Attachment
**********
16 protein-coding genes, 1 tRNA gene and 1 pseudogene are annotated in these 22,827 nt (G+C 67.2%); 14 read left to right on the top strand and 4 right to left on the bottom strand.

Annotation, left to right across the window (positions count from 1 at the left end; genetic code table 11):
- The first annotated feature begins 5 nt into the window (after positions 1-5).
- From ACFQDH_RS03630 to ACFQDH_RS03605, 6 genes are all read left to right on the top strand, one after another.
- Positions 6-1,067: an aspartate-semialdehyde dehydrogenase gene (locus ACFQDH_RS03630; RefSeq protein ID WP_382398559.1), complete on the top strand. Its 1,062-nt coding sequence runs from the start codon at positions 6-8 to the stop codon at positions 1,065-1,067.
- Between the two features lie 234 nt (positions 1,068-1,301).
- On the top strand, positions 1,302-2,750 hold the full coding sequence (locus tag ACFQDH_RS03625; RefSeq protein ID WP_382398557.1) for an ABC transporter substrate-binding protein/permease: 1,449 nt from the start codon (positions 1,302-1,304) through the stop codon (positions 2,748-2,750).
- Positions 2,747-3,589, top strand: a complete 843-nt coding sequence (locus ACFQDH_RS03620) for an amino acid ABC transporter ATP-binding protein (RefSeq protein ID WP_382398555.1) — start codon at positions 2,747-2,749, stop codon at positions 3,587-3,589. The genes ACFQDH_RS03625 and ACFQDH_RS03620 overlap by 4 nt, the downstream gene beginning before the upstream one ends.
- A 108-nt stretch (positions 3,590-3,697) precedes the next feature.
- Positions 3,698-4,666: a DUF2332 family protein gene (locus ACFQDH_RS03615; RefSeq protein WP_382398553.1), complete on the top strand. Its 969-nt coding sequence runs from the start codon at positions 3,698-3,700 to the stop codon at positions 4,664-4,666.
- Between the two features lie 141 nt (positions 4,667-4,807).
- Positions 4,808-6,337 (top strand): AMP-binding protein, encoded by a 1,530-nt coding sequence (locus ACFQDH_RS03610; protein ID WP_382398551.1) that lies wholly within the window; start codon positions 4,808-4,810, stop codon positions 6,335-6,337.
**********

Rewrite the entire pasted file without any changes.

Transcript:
16 protein-coding genes, 1 tRNA gene and 1 pseudogene are annotated in these 22,827 nt (G+C 67.2%); 14 read left to right on the top strand and 4 right to left on the bottom strand.

Annotation, left to right across the window (positions count from 1 at the left end; genetic code table 11):
- The first annotated feature begins 5 nt into the window (after positions 1-5).
- From ACFQDH_RS03630 to ACFQDH_RS03605, 6 genes are all read left to right on the top strand, one after another.
- Positions 6-1,067: an aspartate-semialdehyde dehydrogenase gene (locus ACFQDH_RS03630; RefSeq protein ID WP_382398559.1), complete on the top strand. Its 1,062-nt coding sequence runs from the start codon at positions 6-8 to the stop codon at positions 1,065-1,067.
- Between the two features lie 234 nt (positions 1,068-1,301).
- On the top strand, positions 1,302-2,750 hold the full coding sequence (locus tag ACFQDH_RS03625; RefSeq protein ID WP_382398557.1) for an ABC transporter substrate-binding protein/permease: 1,449 nt from the start codon (positions 1,302-1,304) through the stop codon (positions 2,748-2,750).
- Positions 2,747-3,589, top strand: a complete 843-nt coding sequence (locus ACFQDH_RS03620) for an amino acid ABC transporter ATP-binding protein (RefSeq protein ID WP_382398555.1) — start codon at positions 2,747-2,749, stop codon at positions 3,587-3,589. The genes ACFQDH_RS03625 and ACFQDH_RS03620 overlap by 4 nt, the downstream gene beginning before the upstream one ends.
- A 108-nt stretch (positions 3,590-3,697) precedes the next feature.
- Positions 3,698-4,666: a DUF2332 family protein gene (locus ACFQDH_RS03615; RefSeq protein WP_382398553.1), complete on the top strand. Its 969-nt coding sequence runs from the start codon at positions 3,698-3,700 to the stop codon at positions 4,664-4,666.
- Between the two features lie 141 nt (positions 4,667-4,807).
- Positions 4,808-6,337 (top strand): AMP-binding protein, encoded by a 1,530-nt coding sequence (locus ACFQDH_RS03610; protein ID WP_382398551.1) that lies wholly within the window; start codon positions 4,808-4,810, stop codon positions 6,335-6,337.